Attacks against Shia, including a suicide bombing that ripped through a religious procession, 54 people and wounded 114, despite massive security deployed for one of the holiest days of their faith.
Thursday's bloodshed came as a flood of worshippers, including tens of thousands of foreign pilgrims, thronged the central shrine city of Karbala for the climax of Ashura, braving the repeated attacks that have marred the festival in previous years.
The suicide bomber, who was disguised in a police uniform, struck in a Shia-majority area of confessionally mixed Diyala province, north of Baghdad. It was the third attack of the day to target Shia.
Earlier, coordinated blasts in the town of Hafriyah, south of the capital, killed nine people, while twin bombings in the northern oil city of Kirkuk wounded five.
Worshippers were gathering inside a tent where Shias were performing rituals to commemorate the death of Imam al-Hussein.
Al-Hussein, a grandson of the Muslim Prophet Muhammad, was killed by the armies of the caliph Yazid in 680 AD and his death in Karbala has come to symbolise the split between Sunni and Shia Muslims.
Security measures have been stepped up in Iraq, with more than 35,000 soldiers and policemen currently deployed to Karbala, about 100km south of Baghdad, and surrounding areas, with security perimeters barring vehicles from entering the city while helicopters hover overhead.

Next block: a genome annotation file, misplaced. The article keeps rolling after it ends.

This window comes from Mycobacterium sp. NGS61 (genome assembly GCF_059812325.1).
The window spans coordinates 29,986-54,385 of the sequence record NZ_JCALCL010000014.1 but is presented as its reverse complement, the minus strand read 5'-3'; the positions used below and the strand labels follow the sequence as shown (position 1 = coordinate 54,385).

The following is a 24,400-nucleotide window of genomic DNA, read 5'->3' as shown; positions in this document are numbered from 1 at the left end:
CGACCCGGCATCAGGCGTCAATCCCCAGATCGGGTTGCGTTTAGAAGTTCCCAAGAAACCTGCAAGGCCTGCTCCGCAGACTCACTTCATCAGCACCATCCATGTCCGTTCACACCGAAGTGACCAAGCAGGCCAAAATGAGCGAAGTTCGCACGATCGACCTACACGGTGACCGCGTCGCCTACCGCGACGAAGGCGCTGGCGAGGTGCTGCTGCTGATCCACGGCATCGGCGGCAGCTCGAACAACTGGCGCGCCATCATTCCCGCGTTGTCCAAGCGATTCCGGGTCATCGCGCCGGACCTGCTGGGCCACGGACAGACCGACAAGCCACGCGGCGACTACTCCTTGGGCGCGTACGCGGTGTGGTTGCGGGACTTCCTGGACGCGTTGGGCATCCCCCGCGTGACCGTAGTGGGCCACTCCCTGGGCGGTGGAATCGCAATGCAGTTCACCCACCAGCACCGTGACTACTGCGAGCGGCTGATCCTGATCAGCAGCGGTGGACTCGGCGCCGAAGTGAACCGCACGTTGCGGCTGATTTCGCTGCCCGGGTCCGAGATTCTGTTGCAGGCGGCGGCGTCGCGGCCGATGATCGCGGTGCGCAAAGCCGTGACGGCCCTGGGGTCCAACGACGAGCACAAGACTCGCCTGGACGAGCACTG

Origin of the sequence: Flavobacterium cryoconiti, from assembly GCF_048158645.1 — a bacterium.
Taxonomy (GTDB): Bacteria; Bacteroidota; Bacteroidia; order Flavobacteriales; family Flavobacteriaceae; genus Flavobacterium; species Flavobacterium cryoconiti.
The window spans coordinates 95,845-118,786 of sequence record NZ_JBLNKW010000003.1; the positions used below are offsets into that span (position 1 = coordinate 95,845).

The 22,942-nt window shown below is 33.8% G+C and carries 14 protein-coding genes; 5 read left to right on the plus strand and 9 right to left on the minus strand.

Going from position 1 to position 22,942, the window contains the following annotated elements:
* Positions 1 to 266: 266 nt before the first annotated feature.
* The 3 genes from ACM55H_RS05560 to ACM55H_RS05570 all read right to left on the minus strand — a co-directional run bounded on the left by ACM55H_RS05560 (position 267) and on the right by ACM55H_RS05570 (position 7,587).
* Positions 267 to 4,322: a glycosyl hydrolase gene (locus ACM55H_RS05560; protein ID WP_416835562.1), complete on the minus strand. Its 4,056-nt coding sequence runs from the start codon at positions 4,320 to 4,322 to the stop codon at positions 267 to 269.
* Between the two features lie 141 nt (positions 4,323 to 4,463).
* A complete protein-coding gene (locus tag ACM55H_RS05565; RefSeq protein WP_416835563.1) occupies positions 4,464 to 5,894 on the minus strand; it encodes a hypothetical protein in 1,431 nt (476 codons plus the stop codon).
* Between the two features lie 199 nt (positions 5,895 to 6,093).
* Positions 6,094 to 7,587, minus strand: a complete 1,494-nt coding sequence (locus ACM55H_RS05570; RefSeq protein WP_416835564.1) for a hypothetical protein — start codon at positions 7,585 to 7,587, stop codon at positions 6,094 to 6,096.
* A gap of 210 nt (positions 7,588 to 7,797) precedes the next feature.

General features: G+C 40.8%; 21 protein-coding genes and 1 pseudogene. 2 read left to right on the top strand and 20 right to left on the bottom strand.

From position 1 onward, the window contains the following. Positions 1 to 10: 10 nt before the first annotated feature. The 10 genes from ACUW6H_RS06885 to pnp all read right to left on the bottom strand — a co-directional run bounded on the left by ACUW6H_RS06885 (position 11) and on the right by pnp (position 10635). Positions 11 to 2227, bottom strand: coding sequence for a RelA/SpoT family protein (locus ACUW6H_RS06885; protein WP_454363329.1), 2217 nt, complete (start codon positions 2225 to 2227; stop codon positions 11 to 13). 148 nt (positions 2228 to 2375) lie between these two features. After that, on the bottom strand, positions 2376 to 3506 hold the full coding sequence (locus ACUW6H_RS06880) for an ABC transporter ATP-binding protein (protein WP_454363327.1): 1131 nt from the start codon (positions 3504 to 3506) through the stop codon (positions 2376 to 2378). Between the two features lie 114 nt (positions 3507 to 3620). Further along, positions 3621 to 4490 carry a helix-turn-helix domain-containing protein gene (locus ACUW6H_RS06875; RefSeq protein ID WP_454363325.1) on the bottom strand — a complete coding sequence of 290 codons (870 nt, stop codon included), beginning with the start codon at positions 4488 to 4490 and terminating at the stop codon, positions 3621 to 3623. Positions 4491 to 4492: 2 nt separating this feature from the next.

Regional authorities expect two million pilgrims, including 200,000 from outside Iraq, will have visited the city of Karbala in the 10 days leading up to Ashoura, with all of the city's hotels fully booked.
On Wednesday, a car bomb targeted a Shia man distributing food in the northern city of Kirkuk, leaving eight wounded.
The violence against Shias is the latest in Iraq's worst unrest since 2008 and forced Nouri al-Maliki, Iraqi prime minister, to appeal to the US for help in the form of intelligence sharing and the delivery of new weapons systems in an effort to deal with the unrest.
Millions of Shias from Iraq and around the world mark Ashoura, which this year climaxes on Thursday, by setting up procession tents where food is distributed to passers-by and where pilgrims can gather.
Shias make up about 15 percent of Muslims worldwide. They are a majority in Iraq, Iran and Bahrain, and there are large Shia communities in Afghanistan, Lebanon, Pakistan and Saudi Arabia, and Syria.